Management of Psoriasis as a Systemic Disease: What Is the Evidence?

N.J. Korman


The British Journal of Dermatology. 2020;182(4):840-848. 

In This Article

Goals for Treating Systemic Inflammation in Psoriasis

Studies in other immune-mediated inflammatory diseases (IMIDs), including Crohn disease and rheumatoid arthritis (RA), have demonstrated the significant benefits of early treatment with approved biologics to improve outcomes and suggest that similar approaches may be helpful in controlling systemic inflammation and optimizing long-term outcomes in psoriasis.[15] Notably, several of the same biological agents are approved for the treatment of moderate-to-severe psoriasis and RA (etanercept, adalimumab, certolizumab and infliximab) and/or Crohn disease (adalimumab, infliximab, certolizumab and ustekinumab) owing to the centrality of their targets in disease pathogenesis.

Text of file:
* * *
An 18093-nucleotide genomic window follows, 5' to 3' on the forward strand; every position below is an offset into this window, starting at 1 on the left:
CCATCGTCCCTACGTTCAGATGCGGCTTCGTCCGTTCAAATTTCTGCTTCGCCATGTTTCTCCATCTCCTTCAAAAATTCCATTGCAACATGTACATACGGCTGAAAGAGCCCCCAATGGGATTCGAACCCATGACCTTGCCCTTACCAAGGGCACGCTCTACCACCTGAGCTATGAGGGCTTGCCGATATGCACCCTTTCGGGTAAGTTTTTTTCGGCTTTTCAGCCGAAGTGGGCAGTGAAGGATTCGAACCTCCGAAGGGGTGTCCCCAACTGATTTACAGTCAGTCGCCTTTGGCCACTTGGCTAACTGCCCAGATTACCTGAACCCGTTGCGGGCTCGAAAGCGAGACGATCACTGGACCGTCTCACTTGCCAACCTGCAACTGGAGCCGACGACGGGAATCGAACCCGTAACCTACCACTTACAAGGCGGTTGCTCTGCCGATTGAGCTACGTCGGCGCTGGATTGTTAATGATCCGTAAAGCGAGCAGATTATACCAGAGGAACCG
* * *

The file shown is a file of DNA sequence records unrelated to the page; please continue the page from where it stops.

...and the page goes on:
As practitioners more readily recognize psoriasis as a systemic disease and place more emphasis on controlling systemic inflammation, treatment goals can be separated into two distinct categories based on the feasibility of achieving desired outcomes. The first and most practically implementable goal is potentially preventing damage associated with systemic inflammation while simultaneously potentially preventing the progression of psoriasis and its comorbidities. The second, perhaps loftier and more forward-thinking, goal is potentially reversing existing inflammatory damage and signs and symptoms of comorbidities.

Goal 1: Prevent Damage Associated With Inflammation and Prevent Future Damage/Comorbidities